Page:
Session216
TitleBorders and Borderlands in Medieval and Early Modern Europe, II: Nations and Allies in Late Medieval Britain
Date/TimeMonday 3 July 2017: 14.15-15.45
 
SponsorCentre for Medieval Studies, University of Bristol
 
OrganiserHelen Fulton, Centre for Medieval Studies, University of Bristol
 
Moderator/ChairJames Doherty, Institute for Medieval Studies / School of History, University of Leeds
 
Paper 216-a Attitudes to Immigrants in Later Medieval England: A Microhistorical Approach
(Language: English)
W. Mark Ormrod, Centre for Medieval Studies, University of York
Index Terms: Economics - Urban; Geography and Settlement Studies; Historiography - Medieval; Social History
Paper 216-b La Vie du Prince Noir and the Death of the Black Prince: Memorialization in Late Medieval England
(Language: English)
Daniel Davies, Department of English, University of Pennsylvania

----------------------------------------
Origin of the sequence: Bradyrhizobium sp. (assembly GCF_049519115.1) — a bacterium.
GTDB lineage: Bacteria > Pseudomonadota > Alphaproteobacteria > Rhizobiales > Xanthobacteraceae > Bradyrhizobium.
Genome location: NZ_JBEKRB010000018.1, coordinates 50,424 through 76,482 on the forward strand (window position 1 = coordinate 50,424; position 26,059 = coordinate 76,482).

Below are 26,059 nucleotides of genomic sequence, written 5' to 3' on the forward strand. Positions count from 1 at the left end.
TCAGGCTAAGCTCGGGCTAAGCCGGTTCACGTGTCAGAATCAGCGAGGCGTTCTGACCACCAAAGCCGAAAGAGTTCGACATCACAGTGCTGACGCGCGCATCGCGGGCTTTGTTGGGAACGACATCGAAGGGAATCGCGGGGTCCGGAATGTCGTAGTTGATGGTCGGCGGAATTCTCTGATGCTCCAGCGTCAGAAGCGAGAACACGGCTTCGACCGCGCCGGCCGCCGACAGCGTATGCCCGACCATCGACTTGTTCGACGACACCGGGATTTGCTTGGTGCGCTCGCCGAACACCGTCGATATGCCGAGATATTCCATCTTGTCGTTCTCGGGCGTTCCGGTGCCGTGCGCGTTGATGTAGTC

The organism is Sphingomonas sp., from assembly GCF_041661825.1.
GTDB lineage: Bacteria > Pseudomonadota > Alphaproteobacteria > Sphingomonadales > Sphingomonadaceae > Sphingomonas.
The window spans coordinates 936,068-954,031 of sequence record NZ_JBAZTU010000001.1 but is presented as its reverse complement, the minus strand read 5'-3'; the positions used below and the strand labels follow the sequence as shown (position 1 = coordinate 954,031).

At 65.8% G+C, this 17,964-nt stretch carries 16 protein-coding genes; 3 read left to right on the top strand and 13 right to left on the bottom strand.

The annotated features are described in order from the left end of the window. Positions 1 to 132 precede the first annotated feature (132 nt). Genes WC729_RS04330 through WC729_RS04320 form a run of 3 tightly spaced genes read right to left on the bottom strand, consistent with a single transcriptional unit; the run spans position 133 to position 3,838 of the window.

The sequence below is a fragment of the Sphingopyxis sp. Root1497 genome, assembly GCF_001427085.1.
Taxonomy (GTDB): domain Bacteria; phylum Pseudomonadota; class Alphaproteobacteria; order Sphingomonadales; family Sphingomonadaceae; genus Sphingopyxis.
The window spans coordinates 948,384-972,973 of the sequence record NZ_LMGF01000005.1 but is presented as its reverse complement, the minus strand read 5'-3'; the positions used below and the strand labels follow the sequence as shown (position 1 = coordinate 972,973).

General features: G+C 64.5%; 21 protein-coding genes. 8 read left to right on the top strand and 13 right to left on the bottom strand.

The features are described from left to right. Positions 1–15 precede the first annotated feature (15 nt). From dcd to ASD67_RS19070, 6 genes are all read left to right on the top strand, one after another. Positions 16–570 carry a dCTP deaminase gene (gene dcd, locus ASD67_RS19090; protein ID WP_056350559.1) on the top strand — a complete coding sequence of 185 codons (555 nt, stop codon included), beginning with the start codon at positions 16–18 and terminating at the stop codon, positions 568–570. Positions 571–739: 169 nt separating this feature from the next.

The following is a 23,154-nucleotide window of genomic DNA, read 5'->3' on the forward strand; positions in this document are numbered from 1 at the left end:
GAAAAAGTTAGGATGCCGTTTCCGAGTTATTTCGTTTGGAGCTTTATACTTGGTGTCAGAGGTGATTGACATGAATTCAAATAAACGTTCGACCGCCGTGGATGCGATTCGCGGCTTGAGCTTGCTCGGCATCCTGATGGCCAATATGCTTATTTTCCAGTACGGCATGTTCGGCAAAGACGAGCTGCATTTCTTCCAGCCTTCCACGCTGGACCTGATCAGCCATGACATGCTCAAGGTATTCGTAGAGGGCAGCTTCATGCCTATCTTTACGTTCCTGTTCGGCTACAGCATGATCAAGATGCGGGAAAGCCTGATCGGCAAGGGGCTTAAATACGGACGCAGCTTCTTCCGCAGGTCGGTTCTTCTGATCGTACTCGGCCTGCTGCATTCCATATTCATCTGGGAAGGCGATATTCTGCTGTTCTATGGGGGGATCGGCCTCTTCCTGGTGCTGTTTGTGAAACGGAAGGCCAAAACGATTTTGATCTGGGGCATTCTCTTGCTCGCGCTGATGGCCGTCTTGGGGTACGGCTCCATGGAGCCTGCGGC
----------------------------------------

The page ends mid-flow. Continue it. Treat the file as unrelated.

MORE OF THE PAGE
Index Terms: Historiography - Medieval; Language and Literature - Latin; Manuscripts and Palaeography; Political Thought
Paper 216-c Fighting for England, Winning in Wales: Political Poetry and Cross-Border Factionalism in 15th-Century Wales
(Language: English)
Helen Fulton, Centre for Medieval Studies, University of Bristol
Index Terms: Historiography - Medieval; Language and Literature - Celtic; Political Thought; Social History
 
AbstractThis is the second of three sessions on 'Borders and Borderlands in Medieval and Early Modern Europe'. The aim of this session is to show how cross-border allegiances in England, Scotland, and Wales refined and shaped concepts of national identity in these three nations. The presence of migrant groups in England exacerbated existing social divisions but also contributed to the growing English nationalism, while in Scotland the alliance with France produced a new sense of identity. In Wales, political poetry helped to cement factions of Welsh and English led by various Marcher lords, preparing the ground for the civil wars of the 15th century.